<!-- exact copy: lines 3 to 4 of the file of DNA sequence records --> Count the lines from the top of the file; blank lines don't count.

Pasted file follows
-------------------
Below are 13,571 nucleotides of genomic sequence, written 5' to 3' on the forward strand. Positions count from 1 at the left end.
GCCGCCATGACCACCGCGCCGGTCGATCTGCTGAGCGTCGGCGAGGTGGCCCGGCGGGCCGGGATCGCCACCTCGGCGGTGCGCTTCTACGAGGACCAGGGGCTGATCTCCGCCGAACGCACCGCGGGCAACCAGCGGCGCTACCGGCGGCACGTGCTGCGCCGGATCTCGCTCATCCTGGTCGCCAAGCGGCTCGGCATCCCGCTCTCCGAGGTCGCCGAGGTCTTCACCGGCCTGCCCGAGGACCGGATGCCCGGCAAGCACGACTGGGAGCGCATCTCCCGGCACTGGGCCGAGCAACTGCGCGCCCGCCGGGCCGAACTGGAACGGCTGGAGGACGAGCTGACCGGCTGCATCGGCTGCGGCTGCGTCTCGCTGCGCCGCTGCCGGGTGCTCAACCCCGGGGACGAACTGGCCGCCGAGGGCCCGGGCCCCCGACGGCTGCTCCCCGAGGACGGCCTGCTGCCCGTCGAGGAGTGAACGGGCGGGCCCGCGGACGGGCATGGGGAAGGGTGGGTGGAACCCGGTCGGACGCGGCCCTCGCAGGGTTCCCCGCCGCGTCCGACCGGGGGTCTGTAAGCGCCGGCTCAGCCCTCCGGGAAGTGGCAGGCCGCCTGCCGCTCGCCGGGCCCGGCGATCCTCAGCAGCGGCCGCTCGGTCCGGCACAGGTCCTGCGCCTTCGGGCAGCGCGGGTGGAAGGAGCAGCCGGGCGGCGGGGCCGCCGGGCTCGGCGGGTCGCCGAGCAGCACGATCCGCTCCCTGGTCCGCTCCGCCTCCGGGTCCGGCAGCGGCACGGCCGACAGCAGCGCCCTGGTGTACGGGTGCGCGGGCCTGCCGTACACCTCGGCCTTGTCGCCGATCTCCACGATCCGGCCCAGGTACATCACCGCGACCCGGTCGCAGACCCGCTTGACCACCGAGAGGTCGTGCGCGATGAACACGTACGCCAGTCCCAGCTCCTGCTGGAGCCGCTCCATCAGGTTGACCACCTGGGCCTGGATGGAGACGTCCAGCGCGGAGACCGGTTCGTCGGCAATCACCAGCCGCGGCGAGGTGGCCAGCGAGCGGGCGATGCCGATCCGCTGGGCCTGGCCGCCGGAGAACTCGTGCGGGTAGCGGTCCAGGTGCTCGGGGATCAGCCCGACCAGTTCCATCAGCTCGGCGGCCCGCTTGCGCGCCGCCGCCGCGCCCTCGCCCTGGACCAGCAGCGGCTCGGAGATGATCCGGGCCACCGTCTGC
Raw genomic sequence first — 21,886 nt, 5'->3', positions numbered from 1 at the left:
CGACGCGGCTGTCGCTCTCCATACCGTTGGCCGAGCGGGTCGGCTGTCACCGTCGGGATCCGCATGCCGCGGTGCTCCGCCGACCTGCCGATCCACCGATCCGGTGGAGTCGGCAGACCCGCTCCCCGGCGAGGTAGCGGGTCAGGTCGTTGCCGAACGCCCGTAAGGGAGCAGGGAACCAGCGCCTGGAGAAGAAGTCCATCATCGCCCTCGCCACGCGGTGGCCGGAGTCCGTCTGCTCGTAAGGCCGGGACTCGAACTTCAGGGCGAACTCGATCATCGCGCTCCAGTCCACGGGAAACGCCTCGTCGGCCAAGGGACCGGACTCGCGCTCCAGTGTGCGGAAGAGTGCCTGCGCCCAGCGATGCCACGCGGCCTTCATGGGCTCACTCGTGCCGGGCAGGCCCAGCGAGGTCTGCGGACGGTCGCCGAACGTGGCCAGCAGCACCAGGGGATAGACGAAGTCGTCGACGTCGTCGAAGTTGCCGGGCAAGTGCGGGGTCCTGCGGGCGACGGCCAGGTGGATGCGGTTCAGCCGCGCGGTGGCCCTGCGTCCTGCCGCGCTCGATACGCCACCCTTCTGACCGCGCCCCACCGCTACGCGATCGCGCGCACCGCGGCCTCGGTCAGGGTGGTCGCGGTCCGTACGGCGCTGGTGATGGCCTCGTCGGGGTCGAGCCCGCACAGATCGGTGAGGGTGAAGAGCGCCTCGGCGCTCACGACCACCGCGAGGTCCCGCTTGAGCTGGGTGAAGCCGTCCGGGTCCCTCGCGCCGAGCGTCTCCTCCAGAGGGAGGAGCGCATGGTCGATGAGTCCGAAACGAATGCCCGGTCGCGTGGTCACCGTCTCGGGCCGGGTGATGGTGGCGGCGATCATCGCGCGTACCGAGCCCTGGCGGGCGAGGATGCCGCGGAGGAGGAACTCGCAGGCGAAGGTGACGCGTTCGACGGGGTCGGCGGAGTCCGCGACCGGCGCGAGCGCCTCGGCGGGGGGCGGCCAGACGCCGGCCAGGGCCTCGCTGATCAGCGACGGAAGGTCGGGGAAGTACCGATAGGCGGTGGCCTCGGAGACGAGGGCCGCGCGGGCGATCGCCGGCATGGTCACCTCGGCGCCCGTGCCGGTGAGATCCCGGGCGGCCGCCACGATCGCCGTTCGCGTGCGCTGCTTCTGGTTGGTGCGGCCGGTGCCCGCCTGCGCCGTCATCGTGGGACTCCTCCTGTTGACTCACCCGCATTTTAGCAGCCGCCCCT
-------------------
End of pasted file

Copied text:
Raw genomic sequence first — 21,886 nt, 5'->3', positions numbered from 1 at the left:
CGACGCGGCTGTCGCTCTCCATACCGTTGGCCGAGCGGGTCGGCTGTCACCGTCGGGATCCGCATGCCGCGGTGCTCCGCCGACCTGCCGATCCACCGATCCGGTGGAGTCGGCAGACCCGCTCCCCGGCGAGGTAGCGGGTCAGGTCGTTGCCGAACGCCCGTAAGGGAGCAGGGAACCAGCGCCTGGAGAAGAAGTCCATCATCGCCCTCGCCACGCGGTGGCCGGAGTCCGTCTGCTCGTAAGGCCGGGACTCGAACTTCAGGGCGAACTCGATCATCGCGCTCCAGTCCACGGGAAACGCCTCGTCGGCCAAGGGACCGGACTCGCGCTCCAGTGTGCGGAAGAGTGCCTGCGCCCAGCGATGCCACGCGGCCTTCATGGGCTCACTCGTGCCGGGCAGGCCCAGCGAGGTCTGCGGACGGTCGCCGAACGTGGCCAGCAGCACCAGGGGATAGACGAAGTCGTCGACGTCGTCGAAGTTGCCGGGCAAGTGCGGGGTCCTGCGGGCGACGGCCAGGTGGATGCGGTTCAGCCGCGCGGTGGCCCTGCGTCCTGCCGCGCTCGATACGCCACCCTTCTGACCGCGCCCCACCGCTACGCGATCGCGCGCACCGCGGCCTCGGTCAGGGTGGTCGCGGTCCGTACGGCGCTGGTGATGGCCTCGTCGGGGTCGAGCCCGCACAGATCGGTGAGGGTGAAGAGCGCCTCGGCGCTCACGACCACCGCGAGGTCCCGCTTGAGCTGGGTGAAGCCGTCCGGGTCCCTCGCGCCGAGCGTCTCCTCCAGAGGGAGGAGCGCATGGTCGATGAGTCCGAAACGAATGCCCGGTCGCGTGGTCACCGTCTCGGGCCGGGTGATGGTGGCGGCGATCATCGCGCGTACCGAGCCCTGGCGGGCGAGGATGCCGCGGAGGAGGAACTCGCAGGCGAAGGTGACGCGTTCGACGGGGTCGGCGGAGTCCGCGACCGGCGCGAGCGCCTCGGCGGGGGGCGGCCAGACGCCGGCCAGGGCCTCGCTGATCAGCGACGGAAGGTCGGGGAAGTACCGATAGGCGGTGGCCTCGGAGACGAGGGCCGCGCGGGCGATCGCCGGCATGGTCACCTCGGCGCCCGTGCCGGTGAGATCCCGGGCGGCCGCCACGATCGCCGTTCGCGTGCGCTGCTTCTGGTTGGTGCGGCCGGTGCCCGCCTGCGCCGTCATCGTGGGACTCCTCCTGTTGACTCACCCGCATTTTAGCAGCCGCCCCT